Goafs- classes of '84 ^ '86 - "^"'"creen
Devils: classes of '85 ^ '87 '"'""'" red
The original marker exhibited at the Smithso-
Lori White and Lisa Taylor are two DANGERous
s Mash Weekend was filled with memo-
u ries of the original Mash 4077, complete
with the tent and a landing of an Army
helicopter in Ball Circle. The kegger
offered discounts to those who came
dressed as their favorite Mash charac-
ter. The Pub held a look-alike contest,
so if you were around that weekend
and saw Hawkeye, B.J., Margaret, or
Charles walking around campus, you
were not seeing things.
Yes, but how far is it to Charlottesville?
Winners of the Mash Look-alike Contest.
Spring — Opening 19
20 Divider — Student Life
It is unique! That is the only descrip-
tion that can be made of MWC's social
life. Many complain about Dead-Fred
and the lack of activity but let's look at
what we do have. We are forty to fifty
minutes from D.C. (Georgetown, the
city of Washington) and Richmond
(Shockoe Slip, the Fan, Downtown
Richmond). The Pool Room is always
entertaining whether you are there for
the music, friends, or the beer — then
there are the times that you end up the
entertainment. Jefferson, Framar,
Hamlet, Madison Parties, just to name
a few resident hall parties, the keggers.
Ball Circle, Jefferson Square, the C
Shop, and Goolrick Hall gave us a break
from academic. Other than entertain-
ment, the daily occurances add so
much to our life. Dorms are all impor-
tant to our social self. Inside the Ivy
tries to capture the time and feeling of
the true student life at Mary Washing-
ton College 1985. As the social life
changes, the ivy that graces our cam-
pus remains green and flourishing. It
has seen and participated in many
years of student life and this year is no
different. So browze through the pages
of this section and hopefully the faces
and events will continue to be vivid re-
minders of life as we saw it in the Fall
1984 and Spring 1985.
Student Life — Divider 21
WHEREVER THERE'S A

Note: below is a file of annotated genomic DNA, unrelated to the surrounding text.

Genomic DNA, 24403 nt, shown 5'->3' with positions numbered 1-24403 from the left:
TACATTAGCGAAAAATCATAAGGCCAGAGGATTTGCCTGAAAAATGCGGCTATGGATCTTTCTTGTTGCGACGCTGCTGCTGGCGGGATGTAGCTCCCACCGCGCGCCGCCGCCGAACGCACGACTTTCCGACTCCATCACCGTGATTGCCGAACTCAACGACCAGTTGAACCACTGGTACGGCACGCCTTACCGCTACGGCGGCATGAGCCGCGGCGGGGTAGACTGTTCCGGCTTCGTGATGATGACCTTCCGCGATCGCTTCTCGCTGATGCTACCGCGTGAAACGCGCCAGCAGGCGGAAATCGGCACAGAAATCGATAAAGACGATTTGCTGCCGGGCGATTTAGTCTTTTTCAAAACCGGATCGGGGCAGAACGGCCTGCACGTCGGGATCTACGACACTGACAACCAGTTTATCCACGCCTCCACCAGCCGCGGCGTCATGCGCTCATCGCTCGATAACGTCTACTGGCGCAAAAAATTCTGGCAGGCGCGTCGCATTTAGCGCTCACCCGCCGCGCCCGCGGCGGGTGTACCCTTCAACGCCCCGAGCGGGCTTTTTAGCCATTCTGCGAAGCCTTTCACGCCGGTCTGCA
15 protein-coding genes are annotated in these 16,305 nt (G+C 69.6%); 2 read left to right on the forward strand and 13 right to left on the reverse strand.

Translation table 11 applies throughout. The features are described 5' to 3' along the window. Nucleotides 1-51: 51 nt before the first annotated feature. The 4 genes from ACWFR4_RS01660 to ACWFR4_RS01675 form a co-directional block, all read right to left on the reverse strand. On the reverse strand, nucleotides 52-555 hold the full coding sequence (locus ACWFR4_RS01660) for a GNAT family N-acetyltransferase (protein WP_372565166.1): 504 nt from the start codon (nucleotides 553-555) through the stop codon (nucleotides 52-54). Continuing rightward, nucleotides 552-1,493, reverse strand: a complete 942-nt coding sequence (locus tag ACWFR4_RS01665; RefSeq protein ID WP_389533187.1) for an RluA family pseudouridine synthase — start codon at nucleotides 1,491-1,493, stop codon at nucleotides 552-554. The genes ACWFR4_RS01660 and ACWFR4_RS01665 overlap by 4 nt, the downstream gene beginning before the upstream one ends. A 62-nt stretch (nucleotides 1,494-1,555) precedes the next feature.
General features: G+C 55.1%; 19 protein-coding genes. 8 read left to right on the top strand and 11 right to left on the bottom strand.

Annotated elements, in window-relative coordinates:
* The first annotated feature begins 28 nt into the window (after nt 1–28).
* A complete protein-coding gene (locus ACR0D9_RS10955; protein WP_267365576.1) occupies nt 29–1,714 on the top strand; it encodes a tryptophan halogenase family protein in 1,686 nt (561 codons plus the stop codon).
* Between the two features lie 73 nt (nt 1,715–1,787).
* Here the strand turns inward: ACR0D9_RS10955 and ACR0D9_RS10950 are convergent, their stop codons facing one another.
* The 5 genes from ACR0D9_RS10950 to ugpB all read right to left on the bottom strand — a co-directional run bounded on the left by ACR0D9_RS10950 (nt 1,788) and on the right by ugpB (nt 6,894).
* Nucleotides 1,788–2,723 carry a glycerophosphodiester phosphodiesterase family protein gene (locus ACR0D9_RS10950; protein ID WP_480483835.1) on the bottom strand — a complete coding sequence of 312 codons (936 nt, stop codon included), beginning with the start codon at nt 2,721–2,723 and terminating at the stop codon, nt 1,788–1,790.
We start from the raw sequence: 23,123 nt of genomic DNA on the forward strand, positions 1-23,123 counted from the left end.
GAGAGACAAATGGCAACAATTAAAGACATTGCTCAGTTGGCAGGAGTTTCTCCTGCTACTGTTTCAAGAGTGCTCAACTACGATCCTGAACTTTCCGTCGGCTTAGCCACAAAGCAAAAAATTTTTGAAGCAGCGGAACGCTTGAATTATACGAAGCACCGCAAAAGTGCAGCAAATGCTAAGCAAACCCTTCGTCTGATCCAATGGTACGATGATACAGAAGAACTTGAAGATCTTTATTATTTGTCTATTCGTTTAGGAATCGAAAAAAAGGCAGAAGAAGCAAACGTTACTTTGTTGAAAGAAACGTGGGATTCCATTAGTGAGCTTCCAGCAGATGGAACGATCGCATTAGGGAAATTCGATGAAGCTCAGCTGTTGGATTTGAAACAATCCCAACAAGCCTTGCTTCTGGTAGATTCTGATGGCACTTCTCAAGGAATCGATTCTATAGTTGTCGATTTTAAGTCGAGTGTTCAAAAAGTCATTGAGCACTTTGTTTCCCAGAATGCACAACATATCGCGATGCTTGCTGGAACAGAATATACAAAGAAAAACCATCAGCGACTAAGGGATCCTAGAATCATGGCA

QUIET PLACE . . .
Anywhere you look on campus there
are people studying. It could be at
Seacobeck in the morning, under a tree
around Ball Circle in the afternoon, or
at the end of the hall in the evening.
Mary Washington has a few places that
are, however away from the throngs of
people. Places like the DuPont Col-
onnades, The Battleground, or in the
Amphitheater surrounded by the ivy
can be transformed into your own pri-
vate niche. There are still one or two
places around campus left undisco-
vered but to a fortunate few. With the
enrollment increasing each year, you
would think that space would be tight,
especially trying to find a place all to
oneself, but actually it isn't. Even
though there are more people here
than ever before it seems that Marye's
Hilltop abounds with never ending
nooks and crannies, here and there,
which can become your own special
place to call yours. All you have to do is
look and you can find it.
Here at MWC, we study on walls
in line at Seacobeck
22 Student Life — Studying
The balconies are Ki'eat places to study
. . So are the walls . . .
and durintr class . . .
Who are these two SILLY studiers?
Studying — Student Life 23
Before/ After — The
Giving Blood can be exhausting.
Students give BLOOD
When it comes to giving, MWC stu-
dents give in a big way. During MDA
week, there was something going on
every day to help raise money for MDA.
It started with a raffle done by the In-
ternational Relations Club. There was
a Bake sale followed by a special MDA
night in the pub which featured con-
tests in cake walking, pie-bidding, bub-
ble-gum blowing and bobbing for ap-
24 Student Life — MDA/Bloodmobile
Checking the vital signs.
pies. The next night, there was a facul-
ty-student basketball game sponsored
by the Cheerleaders and that same
night the Foreign Language Clubs had
an international night in the pub. On
October 5, the Speech Pathology Club
had perhaps the most outrageous
event, a car smash. The fine piece of
hulking machinery was parked in Jef-
ferson square, and for fifty-cents you
could have one shot at it with a sledge-
hammer. That night our fine auto was
set afire by vandals and was not sal-
vagable after all. The sixth annual Su-
per Dance and a Hair-Cut-a-Thon round-
ed out the week. All proceeds were don-
ated to the Muscular Dystrophy Asso-
Another event that attracted cam-
pus wide support was the blood drive.